More signs of spring: a bouquet of ambitious first novels
A Piece of Earth, by Kenny Marotta. New York: William Morrow & Co. 251 pp. $14.95. The Upper Room, by Mary Monroe. New York: St. Martin's Press. 309 pp. $14.95. Doubting Thomas, by Robert Reeves. New York: Crown Publishers Inc. 249 pp. $12.95. Jewels, by Jill Tweedie. New York: William Morrow & Co. 312 pp. $17.95 From a springtime spate of first novels:
Strong-willed Agnes Zammataro and easygoing Mike Buonfiglio are the star-crossed lovers in Kenny Marotta's comic ``Piece of Earth.'' The children of immigrant parents, they are now high school graduates with office jobs; as Agnes's mother proudly says, ``My daughter has a job in which she's paid to use just her eyes, and no spot ever comes on her clothes.''
But obstacles to their marriage lie ahead. Agnes has had the temerity to choose her mate instead of accepting one of her parents' choices, thus incurring her father's wrath. She has also refused to take in Mike's ailing grandmother. Convoluted complications ensue.
The language of this novel is a delight, its elaborate formality contrasting with the seething emotions it cloaks.
Mary Monroe's ``Upper Room'' is dominated by Mama Ruby, the seventh daughter of a seventh daughter, who weighs in at approximately 350 pounds and always wears a cross and a switchblade in her ample bosom. Stealing the newborn daughter of her best friend, Mama Ruby flees with her own son to a settlement of migrant camps outside Miami, where she makes friends with the likes of Zeus, Big Red, Fast Black, Yellow Jack, No Talk, and continues her stunning career of wrestling the devil for her own soul and the souls of others while ``chastizing'' (read murdering) anyone who gets in her way.
Maureen, the stolen baby whom Mama Ruby considers ``my gift from the Lord above,'' grows into a clear-eyed child who pipes up with the truth at inconvenient moments. Later, a beautiful young woman, she seeks to escape Mama Ruby's madness.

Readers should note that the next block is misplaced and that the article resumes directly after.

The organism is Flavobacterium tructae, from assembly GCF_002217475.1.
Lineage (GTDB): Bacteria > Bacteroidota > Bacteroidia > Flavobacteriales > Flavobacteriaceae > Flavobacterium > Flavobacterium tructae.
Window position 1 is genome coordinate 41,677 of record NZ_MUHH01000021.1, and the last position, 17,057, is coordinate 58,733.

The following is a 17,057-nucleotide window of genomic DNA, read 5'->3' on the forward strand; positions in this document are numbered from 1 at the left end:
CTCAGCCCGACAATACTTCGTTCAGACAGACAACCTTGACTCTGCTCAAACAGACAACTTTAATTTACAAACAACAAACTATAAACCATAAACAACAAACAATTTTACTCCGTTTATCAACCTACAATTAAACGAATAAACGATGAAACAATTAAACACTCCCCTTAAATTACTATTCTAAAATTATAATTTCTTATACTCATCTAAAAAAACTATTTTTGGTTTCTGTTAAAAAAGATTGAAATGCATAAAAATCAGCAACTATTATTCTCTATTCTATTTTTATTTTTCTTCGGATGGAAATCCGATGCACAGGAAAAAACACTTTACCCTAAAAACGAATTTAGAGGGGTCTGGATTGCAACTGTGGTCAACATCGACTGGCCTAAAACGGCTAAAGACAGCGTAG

Monroe's literary canvas is painted with broad strokes, with verve and humor and passion.
Author Robert Reeves is a former Harvard teacher who likes to play the horses. His ``Doubting Thomas'' is Thomas Theron, who teaches in Cambridge, Mass., at a place named -- ahem -- Wesley College, while preferring to be at the Suffolk Downs race track. We meet him there, perversely betting on a 99-to-1 shot. The filly wins, and Thomas finds himself embroiled in a murder case, strong-armed into doing some unofficial investigating for an underworld boss with a penchant for British poet Ezra Pound.
Reeves has wonderful comic timing, and this is a very funny, very raunchy thriller, the first in a Thomas Theron series.
Jill Tweedie's ``Jewels'' is a chocolate box of a novel. Young Lady Clare, the flighty daughter of improverished artistocracy, realizes she should marry money to save the family estate.
She had a chance at the ultimate royal meal ticket, Prince Charles, but lost it ``after an incident at a May Ball, in which she was caught by some creep of a photographer stripped to her Marks and Sparks undies doing a wobbly can-can.''
Unenthusiastically, she marries a rich South American dictator and goes to live in his tiny country. There her self-absorption changes into social consciousness as she dedicates herself to improving the lot of the native women. But her husband has other plans.
Despite awkward shifts in viewpoints, Tweedie has written a page-turner, a terrific read.
Ruth Doan MacDougall, the author of eight novels, reviews first novels for the Monitor.